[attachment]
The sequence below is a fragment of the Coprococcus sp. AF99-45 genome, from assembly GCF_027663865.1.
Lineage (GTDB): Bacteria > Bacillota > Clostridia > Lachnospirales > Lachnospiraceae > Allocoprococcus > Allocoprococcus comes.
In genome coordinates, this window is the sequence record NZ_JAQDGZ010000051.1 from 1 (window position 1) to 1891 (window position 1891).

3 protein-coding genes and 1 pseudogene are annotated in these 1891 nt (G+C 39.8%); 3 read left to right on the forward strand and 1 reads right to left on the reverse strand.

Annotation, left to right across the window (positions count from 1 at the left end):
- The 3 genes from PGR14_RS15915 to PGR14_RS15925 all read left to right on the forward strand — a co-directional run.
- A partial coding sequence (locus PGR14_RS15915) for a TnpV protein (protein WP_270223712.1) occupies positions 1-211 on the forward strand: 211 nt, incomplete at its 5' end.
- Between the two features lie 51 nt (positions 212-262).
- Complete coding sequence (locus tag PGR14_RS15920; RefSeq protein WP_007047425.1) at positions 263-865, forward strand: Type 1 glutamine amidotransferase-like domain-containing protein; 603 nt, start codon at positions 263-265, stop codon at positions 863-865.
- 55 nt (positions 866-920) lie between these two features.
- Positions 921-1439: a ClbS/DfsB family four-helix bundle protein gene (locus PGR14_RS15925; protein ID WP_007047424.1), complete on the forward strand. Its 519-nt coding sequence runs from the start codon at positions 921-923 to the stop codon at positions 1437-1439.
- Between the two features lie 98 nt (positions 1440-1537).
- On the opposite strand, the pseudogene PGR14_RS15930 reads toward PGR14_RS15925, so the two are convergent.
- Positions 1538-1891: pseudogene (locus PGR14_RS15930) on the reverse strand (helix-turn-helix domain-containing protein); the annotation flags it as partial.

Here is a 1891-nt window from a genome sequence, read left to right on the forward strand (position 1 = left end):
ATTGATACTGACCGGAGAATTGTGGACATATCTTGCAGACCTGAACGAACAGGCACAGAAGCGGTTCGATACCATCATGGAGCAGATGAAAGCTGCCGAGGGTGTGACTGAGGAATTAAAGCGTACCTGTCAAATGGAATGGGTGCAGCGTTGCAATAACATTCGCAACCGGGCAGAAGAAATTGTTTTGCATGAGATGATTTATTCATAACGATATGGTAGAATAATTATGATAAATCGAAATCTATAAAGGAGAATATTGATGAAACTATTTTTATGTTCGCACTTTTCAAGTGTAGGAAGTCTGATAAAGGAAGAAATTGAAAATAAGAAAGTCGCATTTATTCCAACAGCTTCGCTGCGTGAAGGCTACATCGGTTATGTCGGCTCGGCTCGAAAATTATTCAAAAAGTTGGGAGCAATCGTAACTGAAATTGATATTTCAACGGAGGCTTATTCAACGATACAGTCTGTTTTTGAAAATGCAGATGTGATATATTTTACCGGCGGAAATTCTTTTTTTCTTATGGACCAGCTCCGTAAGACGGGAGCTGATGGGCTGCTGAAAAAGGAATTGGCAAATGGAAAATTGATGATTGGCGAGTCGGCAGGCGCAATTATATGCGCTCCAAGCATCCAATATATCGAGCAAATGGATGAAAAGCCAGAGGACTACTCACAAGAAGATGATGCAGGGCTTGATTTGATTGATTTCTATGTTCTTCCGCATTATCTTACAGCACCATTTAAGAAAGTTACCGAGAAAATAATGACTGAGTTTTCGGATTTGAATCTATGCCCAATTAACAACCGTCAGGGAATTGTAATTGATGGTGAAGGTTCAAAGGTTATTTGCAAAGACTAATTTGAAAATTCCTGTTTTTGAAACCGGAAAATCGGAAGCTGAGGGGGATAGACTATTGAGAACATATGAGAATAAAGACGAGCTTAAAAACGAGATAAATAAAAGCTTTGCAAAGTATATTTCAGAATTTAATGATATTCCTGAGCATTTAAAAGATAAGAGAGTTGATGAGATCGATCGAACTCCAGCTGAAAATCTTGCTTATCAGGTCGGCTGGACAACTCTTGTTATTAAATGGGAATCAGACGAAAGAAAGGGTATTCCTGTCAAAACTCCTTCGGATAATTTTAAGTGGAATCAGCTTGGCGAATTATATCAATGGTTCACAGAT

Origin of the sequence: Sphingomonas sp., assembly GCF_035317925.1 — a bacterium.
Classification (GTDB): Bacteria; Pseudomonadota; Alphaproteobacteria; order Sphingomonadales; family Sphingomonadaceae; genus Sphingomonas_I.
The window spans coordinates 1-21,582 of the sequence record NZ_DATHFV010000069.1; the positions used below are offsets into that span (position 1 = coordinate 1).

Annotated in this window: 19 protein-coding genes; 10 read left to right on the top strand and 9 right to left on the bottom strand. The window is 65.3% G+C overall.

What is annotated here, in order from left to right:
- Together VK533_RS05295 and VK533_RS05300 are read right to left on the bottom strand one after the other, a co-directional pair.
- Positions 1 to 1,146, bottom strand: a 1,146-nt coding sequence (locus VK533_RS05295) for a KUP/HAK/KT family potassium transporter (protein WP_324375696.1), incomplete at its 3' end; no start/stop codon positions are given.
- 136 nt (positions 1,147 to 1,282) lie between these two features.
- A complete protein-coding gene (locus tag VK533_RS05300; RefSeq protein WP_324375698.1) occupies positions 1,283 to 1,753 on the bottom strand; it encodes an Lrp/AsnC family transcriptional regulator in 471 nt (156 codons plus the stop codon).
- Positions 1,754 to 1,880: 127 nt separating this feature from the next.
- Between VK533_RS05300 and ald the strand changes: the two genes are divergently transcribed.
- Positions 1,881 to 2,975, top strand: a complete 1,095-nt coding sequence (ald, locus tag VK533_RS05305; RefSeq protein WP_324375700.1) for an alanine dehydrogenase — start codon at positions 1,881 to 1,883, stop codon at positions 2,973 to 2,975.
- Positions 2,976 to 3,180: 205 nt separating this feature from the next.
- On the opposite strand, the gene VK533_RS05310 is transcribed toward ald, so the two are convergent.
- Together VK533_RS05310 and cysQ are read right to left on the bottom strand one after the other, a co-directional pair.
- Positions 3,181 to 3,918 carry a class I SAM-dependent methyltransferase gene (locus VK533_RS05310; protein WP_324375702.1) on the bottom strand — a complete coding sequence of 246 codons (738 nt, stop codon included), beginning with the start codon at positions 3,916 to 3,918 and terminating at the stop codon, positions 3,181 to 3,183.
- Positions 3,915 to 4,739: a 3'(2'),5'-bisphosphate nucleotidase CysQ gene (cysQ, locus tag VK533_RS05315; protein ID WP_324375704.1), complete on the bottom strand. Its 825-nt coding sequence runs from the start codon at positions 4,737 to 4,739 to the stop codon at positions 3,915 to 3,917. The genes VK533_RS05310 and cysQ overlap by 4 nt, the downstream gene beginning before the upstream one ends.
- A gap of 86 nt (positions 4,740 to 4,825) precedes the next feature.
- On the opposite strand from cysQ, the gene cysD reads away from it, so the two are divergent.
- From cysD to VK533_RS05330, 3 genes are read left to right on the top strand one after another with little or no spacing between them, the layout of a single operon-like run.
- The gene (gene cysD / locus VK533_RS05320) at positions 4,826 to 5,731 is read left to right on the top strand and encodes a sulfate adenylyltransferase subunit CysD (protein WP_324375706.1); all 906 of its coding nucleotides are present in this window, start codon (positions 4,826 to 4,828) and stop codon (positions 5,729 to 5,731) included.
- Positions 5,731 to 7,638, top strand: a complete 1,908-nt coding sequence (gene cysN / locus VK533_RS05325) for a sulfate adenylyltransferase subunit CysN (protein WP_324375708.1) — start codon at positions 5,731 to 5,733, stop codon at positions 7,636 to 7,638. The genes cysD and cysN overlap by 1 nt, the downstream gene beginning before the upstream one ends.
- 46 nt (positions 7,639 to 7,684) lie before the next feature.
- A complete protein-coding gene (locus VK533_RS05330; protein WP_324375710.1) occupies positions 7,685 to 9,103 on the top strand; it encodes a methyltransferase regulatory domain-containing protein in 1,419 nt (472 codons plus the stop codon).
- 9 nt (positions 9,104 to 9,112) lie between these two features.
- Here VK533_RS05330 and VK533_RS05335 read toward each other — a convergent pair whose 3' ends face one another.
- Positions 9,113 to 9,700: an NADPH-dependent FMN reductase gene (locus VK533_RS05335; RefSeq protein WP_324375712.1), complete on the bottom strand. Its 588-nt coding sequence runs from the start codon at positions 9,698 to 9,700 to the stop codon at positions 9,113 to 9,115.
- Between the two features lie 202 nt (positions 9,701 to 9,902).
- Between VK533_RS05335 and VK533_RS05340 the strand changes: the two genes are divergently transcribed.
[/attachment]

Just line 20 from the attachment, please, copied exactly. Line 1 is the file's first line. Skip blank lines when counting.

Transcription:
Annotated in this window: 19 protein-coding genes; 10 read left to right on the top strand and 9 right to left on the bottom strand. The window is 65.3% G+C overall.